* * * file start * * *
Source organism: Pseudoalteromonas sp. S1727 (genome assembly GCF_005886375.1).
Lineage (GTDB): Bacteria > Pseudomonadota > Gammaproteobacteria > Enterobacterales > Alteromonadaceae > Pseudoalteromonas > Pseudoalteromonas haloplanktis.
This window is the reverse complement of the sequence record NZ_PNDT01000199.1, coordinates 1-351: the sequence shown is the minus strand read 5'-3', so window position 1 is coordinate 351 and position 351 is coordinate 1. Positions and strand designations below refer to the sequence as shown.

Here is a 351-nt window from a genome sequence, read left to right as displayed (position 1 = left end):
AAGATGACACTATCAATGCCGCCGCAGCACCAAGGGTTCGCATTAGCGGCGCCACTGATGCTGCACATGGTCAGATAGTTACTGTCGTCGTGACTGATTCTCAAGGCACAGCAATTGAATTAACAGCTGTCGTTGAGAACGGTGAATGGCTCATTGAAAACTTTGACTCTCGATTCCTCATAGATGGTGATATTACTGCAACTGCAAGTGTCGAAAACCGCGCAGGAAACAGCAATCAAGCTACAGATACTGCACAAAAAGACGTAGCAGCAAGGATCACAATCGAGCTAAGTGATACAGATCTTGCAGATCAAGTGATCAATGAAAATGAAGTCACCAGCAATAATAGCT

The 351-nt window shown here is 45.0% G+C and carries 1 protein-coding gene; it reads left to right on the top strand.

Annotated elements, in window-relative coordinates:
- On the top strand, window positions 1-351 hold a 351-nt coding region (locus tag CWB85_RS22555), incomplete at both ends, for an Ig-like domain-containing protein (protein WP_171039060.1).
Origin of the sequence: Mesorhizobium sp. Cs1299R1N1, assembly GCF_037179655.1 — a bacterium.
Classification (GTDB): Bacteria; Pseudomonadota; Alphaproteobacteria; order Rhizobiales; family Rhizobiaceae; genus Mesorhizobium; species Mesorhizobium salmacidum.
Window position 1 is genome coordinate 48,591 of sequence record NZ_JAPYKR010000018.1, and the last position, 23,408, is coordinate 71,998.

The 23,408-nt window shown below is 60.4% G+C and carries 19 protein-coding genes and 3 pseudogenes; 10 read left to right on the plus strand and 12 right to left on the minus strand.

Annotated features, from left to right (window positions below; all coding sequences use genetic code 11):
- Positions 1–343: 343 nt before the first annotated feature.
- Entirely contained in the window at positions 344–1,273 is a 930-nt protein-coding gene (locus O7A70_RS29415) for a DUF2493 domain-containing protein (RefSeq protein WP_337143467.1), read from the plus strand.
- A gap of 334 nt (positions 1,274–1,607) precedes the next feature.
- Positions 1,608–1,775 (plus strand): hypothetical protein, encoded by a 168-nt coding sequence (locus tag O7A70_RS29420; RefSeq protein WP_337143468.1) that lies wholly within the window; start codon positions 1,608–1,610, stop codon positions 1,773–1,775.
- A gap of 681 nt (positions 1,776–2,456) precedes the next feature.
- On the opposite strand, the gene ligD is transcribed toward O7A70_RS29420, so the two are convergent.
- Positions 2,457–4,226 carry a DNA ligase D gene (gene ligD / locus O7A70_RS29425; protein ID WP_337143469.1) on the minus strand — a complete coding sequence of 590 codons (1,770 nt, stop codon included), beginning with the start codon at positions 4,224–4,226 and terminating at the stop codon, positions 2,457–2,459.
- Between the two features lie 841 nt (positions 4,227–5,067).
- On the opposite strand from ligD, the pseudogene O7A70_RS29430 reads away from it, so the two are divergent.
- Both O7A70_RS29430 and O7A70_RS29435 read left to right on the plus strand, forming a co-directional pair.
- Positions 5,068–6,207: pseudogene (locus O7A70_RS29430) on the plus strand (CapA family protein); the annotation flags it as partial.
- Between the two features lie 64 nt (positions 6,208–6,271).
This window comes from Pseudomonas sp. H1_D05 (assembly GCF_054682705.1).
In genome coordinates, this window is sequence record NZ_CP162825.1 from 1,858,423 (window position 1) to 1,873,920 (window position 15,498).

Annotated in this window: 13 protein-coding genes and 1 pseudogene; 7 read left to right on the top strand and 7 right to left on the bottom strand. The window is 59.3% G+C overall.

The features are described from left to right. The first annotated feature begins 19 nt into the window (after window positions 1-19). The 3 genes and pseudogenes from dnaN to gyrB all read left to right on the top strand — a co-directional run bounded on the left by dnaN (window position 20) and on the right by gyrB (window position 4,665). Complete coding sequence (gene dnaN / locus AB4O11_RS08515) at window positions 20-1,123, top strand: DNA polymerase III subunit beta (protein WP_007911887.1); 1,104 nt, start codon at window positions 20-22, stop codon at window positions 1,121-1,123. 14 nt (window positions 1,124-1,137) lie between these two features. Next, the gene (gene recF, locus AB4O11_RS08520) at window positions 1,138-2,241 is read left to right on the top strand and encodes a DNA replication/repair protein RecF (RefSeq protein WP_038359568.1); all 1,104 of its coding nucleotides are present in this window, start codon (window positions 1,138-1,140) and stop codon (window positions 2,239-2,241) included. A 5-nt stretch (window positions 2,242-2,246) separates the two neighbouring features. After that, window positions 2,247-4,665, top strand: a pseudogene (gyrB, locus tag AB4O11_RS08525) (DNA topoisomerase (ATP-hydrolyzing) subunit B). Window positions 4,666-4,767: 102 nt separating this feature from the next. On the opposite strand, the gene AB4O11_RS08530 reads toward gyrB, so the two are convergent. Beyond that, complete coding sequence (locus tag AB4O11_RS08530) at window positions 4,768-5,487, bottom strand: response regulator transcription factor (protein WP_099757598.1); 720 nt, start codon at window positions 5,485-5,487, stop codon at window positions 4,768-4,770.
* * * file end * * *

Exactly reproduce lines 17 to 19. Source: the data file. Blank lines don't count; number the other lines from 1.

- Positions 1,608–1,775 (plus strand): hypothetical protein, encoded by a 168-nt coding sequence (locus tag O7A70_RS29420; RefSeq protein WP_337143468.1) that lies wholly within the window; start codon positions 1,608–1,610, stop codon positions 1,773–1,775.
- A gap of 681 nt (positions 1,776–2,456) precedes the next feature.
- On the opposite strand, the gene ligD is transcribed toward O7A70_RS29420, so the two are convergent.